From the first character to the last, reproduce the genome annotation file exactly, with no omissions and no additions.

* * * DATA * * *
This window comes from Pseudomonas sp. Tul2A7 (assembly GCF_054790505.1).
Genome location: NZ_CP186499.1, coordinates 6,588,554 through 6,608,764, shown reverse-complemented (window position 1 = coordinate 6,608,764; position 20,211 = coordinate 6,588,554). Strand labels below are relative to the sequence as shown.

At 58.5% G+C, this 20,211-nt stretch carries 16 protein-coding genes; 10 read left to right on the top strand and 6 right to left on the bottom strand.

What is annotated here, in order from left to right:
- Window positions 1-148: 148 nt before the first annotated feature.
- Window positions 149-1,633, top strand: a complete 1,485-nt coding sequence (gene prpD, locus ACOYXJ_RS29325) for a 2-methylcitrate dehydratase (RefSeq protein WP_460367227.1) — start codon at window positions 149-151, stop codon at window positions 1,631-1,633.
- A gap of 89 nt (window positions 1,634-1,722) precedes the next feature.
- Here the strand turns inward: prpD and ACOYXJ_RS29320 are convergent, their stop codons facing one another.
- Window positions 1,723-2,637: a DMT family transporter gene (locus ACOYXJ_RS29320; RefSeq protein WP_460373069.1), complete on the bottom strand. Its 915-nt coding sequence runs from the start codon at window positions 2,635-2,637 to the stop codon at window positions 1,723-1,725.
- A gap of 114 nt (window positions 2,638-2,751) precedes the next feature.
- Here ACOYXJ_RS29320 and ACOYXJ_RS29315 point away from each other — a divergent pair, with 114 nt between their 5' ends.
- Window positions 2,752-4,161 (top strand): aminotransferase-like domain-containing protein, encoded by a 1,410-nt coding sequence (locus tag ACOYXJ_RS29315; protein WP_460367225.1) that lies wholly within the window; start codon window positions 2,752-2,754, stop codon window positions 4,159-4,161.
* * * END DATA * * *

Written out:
This window comes from Pseudomonas sp. Tul2A7 (assembly GCF_054790505.1).
Genome location: NZ_CP186499.1, coordinates 6,588,554 through 6,608,764, shown reverse-complemented (window position 1 = coordinate 6,608,764; position 20,211 = coordinate 6,588,554). Strand labels below are relative to the sequence as shown.

At 58.5% G+C, this 20,211-nt stretch carries 16 protein-coding genes; 10 read left to right on the top strand and 6 right to left on the bottom strand.

What is annotated here, in order from left to right:
- Window positions 1-148: 148 nt before the first annotated feature.
- Window positions 149-1,633, top strand: a complete 1,485-nt coding sequence (gene prpD, locus ACOYXJ_RS29325) for a 2-methylcitrate dehydratase (RefSeq protein WP_460367227.1) — start codon at window positions 149-151, stop codon at window positions 1,631-1,633.
- A gap of 89 nt (window positions 1,634-1,722) precedes the next feature.
- Here the strand turns inward: prpD and ACOYXJ_RS29320 are convergent, their stop codons facing one another.
- Window positions 1,723-2,637: a DMT family transporter gene (locus ACOYXJ_RS29320; RefSeq protein WP_460373069.1), complete on the bottom strand. Its 915-nt coding sequence runs from the start codon at window positions 2,635-2,637 to the stop codon at window positions 1,723-1,725.
- A gap of 114 nt (window positions 2,638-2,751) precedes the next feature.
- Here ACOYXJ_RS29320 and ACOYXJ_RS29315 point away from each other — a divergent pair, with 114 nt between their 5' ends.
- Window positions 2,752-4,161 (top strand): aminotransferase-like domain-containing protein, encoded by a 1,410-nt coding sequence (locus tag ACOYXJ_RS29315; protein WP_460367225.1) that lies wholly within the window; start codon window positions 2,752-2,754, stop codon window positions 4,159-4,161.